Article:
Two Poems

John F. Deane

RainbowAlready another yearis touching on high tide; windshave been raising waves across the swollen meadow,clouds grey and white and grey againbunch up, like summer crowds on the slow roadhome from the shore. Joy made covenant with methese decades back, days on the riverbankwhen trout responded to stick, twine and pin,with woodbine fragrant after rain. I ran then, laughing,from the scuttling forays of the whitefarmyard geese. These later times I might expecta flood of huge proportions, to purge us of the wars we wageon the good earth, who have grown smartwith chemicals and missiles, though we hold to prayerthat love’s unfaltering generosity might keep us safe—as Noahand the remnants of all fleshstood out one dawn on washed ground, smeltthe fragrance of woodbine after rain, and saw lovelight up againin all her promisethe dreary undersides of the clouds.Fly-TyingI watched him, hooked over the kitchen table,          the instruments of his heart’s desireranged before him: tweezers, dubbin, vise;          materials—feathers, threads, fluffs and beads;such colours, amaranth, saffron, taupe;          the delicacy, like down of thistle, like catkin-milt;the hidden hooks, to dazzle a watery eye, and all          worked between thick and nicotine-stained fingers.He opened out his folding wallet, his treasury of flies,          richness beyond delight, all beautiful and murderous.I, too, inveigled, though on a lesser scale, in my way           was searching the world’s presence for its pulse and throb;the vegetable garden, after rain, yielded its lush          pink-red worms I gathered in to his old tobacco tin.Dusk, and he was wading into the lake, he curled          the fleshly-coloured line onto the water, the chosen fliesvivid as if they lived. I, with stump-rod, twine and worm          sat by the river pool, watched the cork, dreamedand—impatient at his patience—slapped at midges.          Who has long gone into the anima mundi, restfor the soul, the spirit-wallet filled with all good things,          peace for the flesh from the flesh’s urge, to be and to bemore than it may be here: clay, and thread, bright          gaud and hook, and subsequent disappointment.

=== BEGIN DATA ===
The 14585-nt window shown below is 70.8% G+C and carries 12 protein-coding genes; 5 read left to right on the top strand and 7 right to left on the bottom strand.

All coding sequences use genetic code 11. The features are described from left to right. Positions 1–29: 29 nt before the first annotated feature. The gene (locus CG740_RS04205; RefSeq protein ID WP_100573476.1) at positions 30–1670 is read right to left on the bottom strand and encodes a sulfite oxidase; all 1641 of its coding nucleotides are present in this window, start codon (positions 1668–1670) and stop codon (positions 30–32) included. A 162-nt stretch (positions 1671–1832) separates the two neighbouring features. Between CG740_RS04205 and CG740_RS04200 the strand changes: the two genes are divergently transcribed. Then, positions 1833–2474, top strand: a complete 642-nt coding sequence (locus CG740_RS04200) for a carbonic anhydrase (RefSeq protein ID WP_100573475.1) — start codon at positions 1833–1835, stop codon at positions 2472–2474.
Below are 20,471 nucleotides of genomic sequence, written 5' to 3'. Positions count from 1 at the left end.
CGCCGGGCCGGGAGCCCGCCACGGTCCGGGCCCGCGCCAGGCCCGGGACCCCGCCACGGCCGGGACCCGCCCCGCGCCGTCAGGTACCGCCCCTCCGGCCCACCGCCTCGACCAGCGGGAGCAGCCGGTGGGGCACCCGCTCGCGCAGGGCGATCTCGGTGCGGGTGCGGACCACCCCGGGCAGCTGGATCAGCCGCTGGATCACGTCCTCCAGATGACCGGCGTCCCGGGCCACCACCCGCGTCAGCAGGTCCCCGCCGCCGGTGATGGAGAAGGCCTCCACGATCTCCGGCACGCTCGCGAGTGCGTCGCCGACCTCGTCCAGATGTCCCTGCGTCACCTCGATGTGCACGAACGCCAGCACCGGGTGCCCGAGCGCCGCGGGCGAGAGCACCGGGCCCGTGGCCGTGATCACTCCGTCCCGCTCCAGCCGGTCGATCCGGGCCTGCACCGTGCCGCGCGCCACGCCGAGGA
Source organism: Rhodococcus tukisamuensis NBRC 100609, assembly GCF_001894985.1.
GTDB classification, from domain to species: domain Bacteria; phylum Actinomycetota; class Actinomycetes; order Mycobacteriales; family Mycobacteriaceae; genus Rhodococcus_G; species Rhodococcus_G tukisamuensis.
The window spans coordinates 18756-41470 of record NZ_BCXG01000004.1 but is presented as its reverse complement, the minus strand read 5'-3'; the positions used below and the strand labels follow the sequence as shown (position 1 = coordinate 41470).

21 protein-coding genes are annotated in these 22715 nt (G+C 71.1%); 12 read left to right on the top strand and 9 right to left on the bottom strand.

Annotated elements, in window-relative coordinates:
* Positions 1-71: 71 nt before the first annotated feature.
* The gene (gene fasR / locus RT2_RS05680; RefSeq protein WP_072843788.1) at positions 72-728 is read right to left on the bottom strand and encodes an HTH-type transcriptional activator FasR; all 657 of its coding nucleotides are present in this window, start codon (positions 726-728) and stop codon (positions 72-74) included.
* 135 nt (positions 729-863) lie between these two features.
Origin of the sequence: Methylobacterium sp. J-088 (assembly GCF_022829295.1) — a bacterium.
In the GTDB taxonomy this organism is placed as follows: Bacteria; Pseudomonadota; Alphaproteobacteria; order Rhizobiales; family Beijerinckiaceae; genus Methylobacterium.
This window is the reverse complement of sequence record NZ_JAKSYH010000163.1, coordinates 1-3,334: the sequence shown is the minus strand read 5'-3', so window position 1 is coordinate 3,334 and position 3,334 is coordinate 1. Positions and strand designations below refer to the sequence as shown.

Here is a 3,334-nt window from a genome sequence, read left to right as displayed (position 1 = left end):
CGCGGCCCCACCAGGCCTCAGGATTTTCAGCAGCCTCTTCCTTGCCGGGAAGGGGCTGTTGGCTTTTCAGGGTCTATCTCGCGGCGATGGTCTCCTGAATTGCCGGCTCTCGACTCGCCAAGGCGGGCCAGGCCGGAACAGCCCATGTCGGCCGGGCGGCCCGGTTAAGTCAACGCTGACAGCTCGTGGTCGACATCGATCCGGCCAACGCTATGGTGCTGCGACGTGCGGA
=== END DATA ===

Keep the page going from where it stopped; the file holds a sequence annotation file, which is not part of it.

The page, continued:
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John F. Deane was born on Achill Island in 1943. He founded Poetry Ireland—the National Poetry Society—and The Poetry Ireland Review in 1978, and is the founder of The Dedalus Press, of which he was editor from 1985 until 2006. He is the recipient of the O’Shaughnessy Award for Irish Poetry and the Marten Toonder Award for Literature. A member of Aosdána, Deane was elected Secretary-General of the European Academy of Poetry in 1996, and in 2007 he was made Chevalier en l’ordre des arts et des lettres by the French government.

Dear Pilgrims is rich in incident and in redemption. In a decisively secular age, Deane’s is a poetry of Christian belief. It explores renewal, alive with and to the kinds of witness he has learned from George Herbert, Gerard Manley Hopkins and R.S. Thomas. His ‘I’, like theirs, makes space for a reluctant ‘us’.Dear Pilgrims includes actual pilgrimages. The poet moves through England (East Anglia in particular), Israel and Palestine, disclosing a ‘new testament’ that revisions the Christian faith through the eyes of an unknown female disciple of Christ. He vividly adapts the Middle English poem Pearl and realises it for our time. He is also a master of the sonnet as an instrument of love, doubt and faith.

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